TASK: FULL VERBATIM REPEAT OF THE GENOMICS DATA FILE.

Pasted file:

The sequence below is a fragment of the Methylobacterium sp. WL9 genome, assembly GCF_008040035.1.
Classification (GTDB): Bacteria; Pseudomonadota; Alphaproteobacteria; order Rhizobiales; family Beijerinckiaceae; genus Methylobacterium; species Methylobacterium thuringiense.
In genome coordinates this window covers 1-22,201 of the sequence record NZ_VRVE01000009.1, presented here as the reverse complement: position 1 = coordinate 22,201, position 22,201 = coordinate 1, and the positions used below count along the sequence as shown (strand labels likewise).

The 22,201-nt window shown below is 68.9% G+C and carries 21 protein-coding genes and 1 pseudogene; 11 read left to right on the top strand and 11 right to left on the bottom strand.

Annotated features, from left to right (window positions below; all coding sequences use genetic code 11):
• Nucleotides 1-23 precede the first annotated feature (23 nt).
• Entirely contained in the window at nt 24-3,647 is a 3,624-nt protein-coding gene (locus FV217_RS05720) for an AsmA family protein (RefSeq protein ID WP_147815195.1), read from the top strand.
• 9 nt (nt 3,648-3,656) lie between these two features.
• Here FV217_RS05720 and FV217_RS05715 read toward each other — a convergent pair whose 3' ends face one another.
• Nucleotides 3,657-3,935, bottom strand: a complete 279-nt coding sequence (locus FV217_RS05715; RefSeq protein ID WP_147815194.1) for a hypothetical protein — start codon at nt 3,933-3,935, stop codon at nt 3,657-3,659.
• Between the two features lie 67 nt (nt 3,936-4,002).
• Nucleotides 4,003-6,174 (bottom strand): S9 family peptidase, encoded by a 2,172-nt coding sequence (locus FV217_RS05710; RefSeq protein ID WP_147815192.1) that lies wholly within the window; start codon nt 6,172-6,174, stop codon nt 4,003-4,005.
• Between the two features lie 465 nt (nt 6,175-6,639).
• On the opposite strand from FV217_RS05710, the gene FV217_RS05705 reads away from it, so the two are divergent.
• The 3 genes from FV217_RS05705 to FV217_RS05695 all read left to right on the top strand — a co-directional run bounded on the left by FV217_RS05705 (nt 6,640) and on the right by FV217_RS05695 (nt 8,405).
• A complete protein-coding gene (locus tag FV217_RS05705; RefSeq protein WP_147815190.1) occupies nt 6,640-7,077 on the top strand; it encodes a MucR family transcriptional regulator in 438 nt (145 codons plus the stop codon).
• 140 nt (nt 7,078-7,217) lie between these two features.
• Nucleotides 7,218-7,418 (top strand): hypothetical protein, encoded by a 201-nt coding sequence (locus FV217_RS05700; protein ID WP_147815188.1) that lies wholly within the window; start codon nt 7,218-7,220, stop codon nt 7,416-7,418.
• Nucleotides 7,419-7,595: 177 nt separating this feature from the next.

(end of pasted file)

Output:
The sequence below is a fragment of the Methylobacterium sp. WL9 genome, assembly GCF_008040035.1.
Classification (GTDB): Bacteria; Pseudomonadota; Alphaproteobacteria; order Rhizobiales; family Beijerinckiaceae; genus Methylobacterium; species Methylobacterium thuringiense.
In genome coordinates this window covers 1-22,201 of the sequence record NZ_VRVE01000009.1, presented here as the reverse complement: position 1 = coordinate 22,201, position 22,201 = coordinate 1, and the positions used below count along the sequence as shown (strand labels likewise).

The 22,201-nt window shown below is 68.9% G+C and carries 21 protein-coding genes and 1 pseudogene; 11 read left to right on the top strand and 11 right to left on the bottom strand.

Annotated features, from left to right (window positions below; all coding sequences use genetic code 11):
• Nucleotides 1-23 precede the first annotated feature (23 nt).
• Entirely contained in the window at nt 24-3,647 is a 3,624-nt protein-coding gene (locus FV217_RS05720) for an AsmA family protein (RefSeq protein ID WP_147815195.1), read from the top strand.
• 9 nt (nt 3,648-3,656) lie between these two features.
• Here FV217_RS05720 and FV217_RS05715 read toward each other — a convergent pair whose 3' ends face one another.
• Nucleotides 3,657-3,935, bottom strand: a complete 279-nt coding sequence (locus FV217_RS05715; RefSeq protein ID WP_147815194.1) for a hypothetical protein — start codon at nt 3,933-3,935, stop codon at nt 3,657-3,659.
• Between the two features lie 67 nt (nt 3,936-4,002).
• Nucleotides 4,003-6,174 (bottom strand): S9 family peptidase, encoded by a 2,172-nt coding sequence (locus FV217_RS05710; RefSeq protein ID WP_147815192.1) that lies wholly within the window; start codon nt 6,172-6,174, stop codon nt 4,003-4,005.
• Between the two features lie 465 nt (nt 6,175-6,639).
• On the opposite strand from FV217_RS05710, the gene FV217_RS05705 reads away from it, so the two are divergent.
• The 3 genes from FV217_RS05705 to FV217_RS05695 all read left to right on the top strand — a co-directional run bounded on the left by FV217_RS05705 (nt 6,640) and on the right by FV217_RS05695 (nt 8,405).
• A complete protein-coding gene (locus tag FV217_RS05705; RefSeq protein WP_147815190.1) occupies nt 6,640-7,077 on the top strand; it encodes a MucR family transcriptional regulator in 438 nt (145 codons plus the stop codon).
• 140 nt (nt 7,078-7,217) lie between these two features.
• Nucleotides 7,218-7,418 (top strand): hypothetical protein, encoded by a 201-nt coding sequence (locus FV217_RS05700; protein ID WP_147815188.1) that lies wholly within the window; start codon nt 7,218-7,220, stop codon nt 7,416-7,418.
• Nucleotides 7,419-7,595: 177 nt separating this feature from the next.